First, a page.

(To tell you more about why I really really like it would give too many spoilers away so I won’t)
I can say this: I laughed so hard while reading it that a stewardess asked me if something was wrong with me. I’m not kiddin.
That said, in the script I read, in places the film was also waaaay over the limit of most African American sensibilities …
There were things I felt I didn’t want or need to see…even if it is in an Goodbye Uncle Tom or Inglorious Basterds-style exploitation film..
Those images: All you traditionally think about slavery and more.
Tossed into the meat grinder of Tarantino’s violent zany sensibility.
That said, I cant wait. To see how he handled the tone of those scenes. Is it possible to juxtapose a dark violent scene or antebellum image with a James Brown song and make the striking images on the screen say something different? make images of slaves dance or strut in a new way?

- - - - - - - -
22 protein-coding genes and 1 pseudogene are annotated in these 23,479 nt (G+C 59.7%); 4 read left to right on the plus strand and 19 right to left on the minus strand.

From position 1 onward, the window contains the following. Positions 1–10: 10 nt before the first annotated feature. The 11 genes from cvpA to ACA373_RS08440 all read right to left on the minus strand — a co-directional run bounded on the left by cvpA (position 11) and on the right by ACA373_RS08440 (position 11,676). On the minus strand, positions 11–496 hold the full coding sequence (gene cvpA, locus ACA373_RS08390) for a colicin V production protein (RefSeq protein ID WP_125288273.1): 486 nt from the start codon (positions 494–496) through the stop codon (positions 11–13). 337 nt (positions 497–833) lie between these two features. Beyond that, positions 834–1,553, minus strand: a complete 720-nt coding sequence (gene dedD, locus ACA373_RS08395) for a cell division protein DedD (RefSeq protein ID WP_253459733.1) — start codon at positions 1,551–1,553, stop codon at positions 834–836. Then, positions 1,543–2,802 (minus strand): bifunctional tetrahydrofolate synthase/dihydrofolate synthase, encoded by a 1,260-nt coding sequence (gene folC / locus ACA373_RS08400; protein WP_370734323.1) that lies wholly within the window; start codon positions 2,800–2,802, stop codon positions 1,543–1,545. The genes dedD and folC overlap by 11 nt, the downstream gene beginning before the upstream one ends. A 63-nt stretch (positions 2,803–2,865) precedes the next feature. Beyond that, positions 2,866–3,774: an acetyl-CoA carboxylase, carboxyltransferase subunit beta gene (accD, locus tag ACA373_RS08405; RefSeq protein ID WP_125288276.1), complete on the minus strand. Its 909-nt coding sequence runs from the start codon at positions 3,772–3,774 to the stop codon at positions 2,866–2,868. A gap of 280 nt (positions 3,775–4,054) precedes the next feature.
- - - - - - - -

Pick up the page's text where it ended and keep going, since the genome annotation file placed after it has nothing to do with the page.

all while making the audience clap laugh pump its fist etc? Is it possible to remake Shaft as an antebellum superhero? to have a modern black audience relate to this story in a way we don’t typically relate to such subject matter? to pull a revenge tale Kill Bill or Inglorious Basterds on the horrors of slavery?
Tarantino’s simply a genius at cultural provocation and transgression…yakking on about dead nigger storage…while his black wife (or was she asian? can’t tell because we never truly saw her face) comes home in PULP FICTION…
and he’s up to more of his tricks here…some that will make you fall out of your seat and roll in the aisles with laughter like I did on the plane…and some that will make you look out the window and say, “Wow. What the f–k. Is he really gonna film that?”